Interventions to Prevent Obesity in 0–5 Year Olds: An Updated Systematic Review of the Literature

Authors

  • Kylie D. Hesketh,

    Corresponding author
    1. Centre for Physical Activity and Nutrition Research, School of Exercise and Nutrition Sciences, Deakin University, Victoria, Australia
      (kylie.hesketh@deakin.edu.au)
    Search for more papers by this author
  • Karen J. Campbell

    1. Centre for Physical Activity and Nutrition Research, School of Exercise and Nutrition Sciences, Deakin University, Victoria, Australia
    Search for more papers by this author

(kylie.hesketh@deakin.edu.au)

Abstract

The small number and recency of the early childhood obesity-prevention literature identified in a previous review of interventions to prevent obesity, promote healthy eating, physical activity, and/or reduce sedentary behaviors in 0–5 year olds suggests this is a new and developing research area. The current review was conducted to provide an update of the rapidly emerging evidence in this area and to assess the quality of studies reported. Ten electronic databases were searched to identify literature published from January 1995 to August 2008. Inclusion criteria: interventions reporting child anthropometric, diet, physical activity, or sedentary behavior outcomes and focusing on children aged 0–5 years of age. Exclusion criteria: focusing on breastfeeding, eating disorders, obesity treatment, malnutrition, or school-based interventions. Two reviewers independently extracted data and assessed study quality. Twenty-three studies met all criteria. Most were conducted in preschool/childcare (n = 9) or home settings (n = 8). Approximately half targeted socioeconomically disadvantaged children (n = 12) and three quarters were published from 2003 onward (n = 17). The interventions varied widely although most were multifaceted in their approach. While study design and quality varied most studies reported their interventions were feasible and acceptable, although impact on behaviors that contribute to obesity were not achieved by all. Early childhood obesity-prevention interventions represent a rapidly growing research area. Current evidence suggests that behaviors that contribute to obesity can be positively impacted in a range of settings and provides important insights into the most effective strategies for promoting healthy weight from early childhood.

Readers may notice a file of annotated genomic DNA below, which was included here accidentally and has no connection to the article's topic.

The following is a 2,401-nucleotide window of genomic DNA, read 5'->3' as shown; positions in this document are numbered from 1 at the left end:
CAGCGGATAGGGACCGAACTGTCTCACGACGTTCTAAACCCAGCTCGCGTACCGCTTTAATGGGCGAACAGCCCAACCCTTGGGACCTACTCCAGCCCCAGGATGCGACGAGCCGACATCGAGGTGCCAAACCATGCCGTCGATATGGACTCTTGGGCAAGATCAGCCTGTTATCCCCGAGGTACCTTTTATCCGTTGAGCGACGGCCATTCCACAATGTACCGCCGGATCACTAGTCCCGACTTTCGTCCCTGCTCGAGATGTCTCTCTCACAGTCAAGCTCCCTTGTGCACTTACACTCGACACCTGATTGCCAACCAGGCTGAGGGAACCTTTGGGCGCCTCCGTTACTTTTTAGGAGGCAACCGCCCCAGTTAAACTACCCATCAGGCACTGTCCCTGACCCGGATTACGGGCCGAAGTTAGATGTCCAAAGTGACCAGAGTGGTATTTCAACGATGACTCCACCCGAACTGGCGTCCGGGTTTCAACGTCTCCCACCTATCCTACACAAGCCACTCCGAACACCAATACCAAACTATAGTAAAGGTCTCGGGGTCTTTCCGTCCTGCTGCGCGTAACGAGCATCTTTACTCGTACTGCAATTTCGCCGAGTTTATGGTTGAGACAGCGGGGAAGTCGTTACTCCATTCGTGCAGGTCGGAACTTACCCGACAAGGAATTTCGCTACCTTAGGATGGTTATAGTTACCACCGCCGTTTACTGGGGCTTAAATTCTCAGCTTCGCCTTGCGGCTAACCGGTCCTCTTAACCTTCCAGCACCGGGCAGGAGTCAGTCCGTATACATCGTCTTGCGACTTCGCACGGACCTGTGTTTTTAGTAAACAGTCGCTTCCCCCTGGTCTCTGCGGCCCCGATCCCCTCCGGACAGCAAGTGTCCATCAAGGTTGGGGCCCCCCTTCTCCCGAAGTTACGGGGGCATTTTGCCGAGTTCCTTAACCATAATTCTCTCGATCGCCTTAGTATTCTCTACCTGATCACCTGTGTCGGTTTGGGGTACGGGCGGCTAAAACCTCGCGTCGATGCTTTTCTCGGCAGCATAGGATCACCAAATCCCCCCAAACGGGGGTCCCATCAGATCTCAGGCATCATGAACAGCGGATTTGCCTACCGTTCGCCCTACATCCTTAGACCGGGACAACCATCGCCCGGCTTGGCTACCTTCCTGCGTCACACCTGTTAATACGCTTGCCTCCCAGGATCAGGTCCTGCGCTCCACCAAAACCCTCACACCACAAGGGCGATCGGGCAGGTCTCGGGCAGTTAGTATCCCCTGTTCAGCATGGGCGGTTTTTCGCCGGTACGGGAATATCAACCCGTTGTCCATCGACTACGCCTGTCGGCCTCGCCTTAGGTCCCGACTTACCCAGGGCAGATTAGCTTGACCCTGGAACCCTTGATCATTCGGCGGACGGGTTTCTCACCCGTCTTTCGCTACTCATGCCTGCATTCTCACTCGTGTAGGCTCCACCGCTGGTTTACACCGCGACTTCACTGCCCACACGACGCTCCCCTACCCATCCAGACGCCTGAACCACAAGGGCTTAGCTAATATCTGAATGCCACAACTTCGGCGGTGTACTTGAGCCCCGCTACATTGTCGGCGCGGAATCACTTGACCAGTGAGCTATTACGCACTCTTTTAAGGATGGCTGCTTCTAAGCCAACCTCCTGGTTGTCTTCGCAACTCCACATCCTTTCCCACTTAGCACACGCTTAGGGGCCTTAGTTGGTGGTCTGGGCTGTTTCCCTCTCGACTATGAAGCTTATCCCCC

Ancillary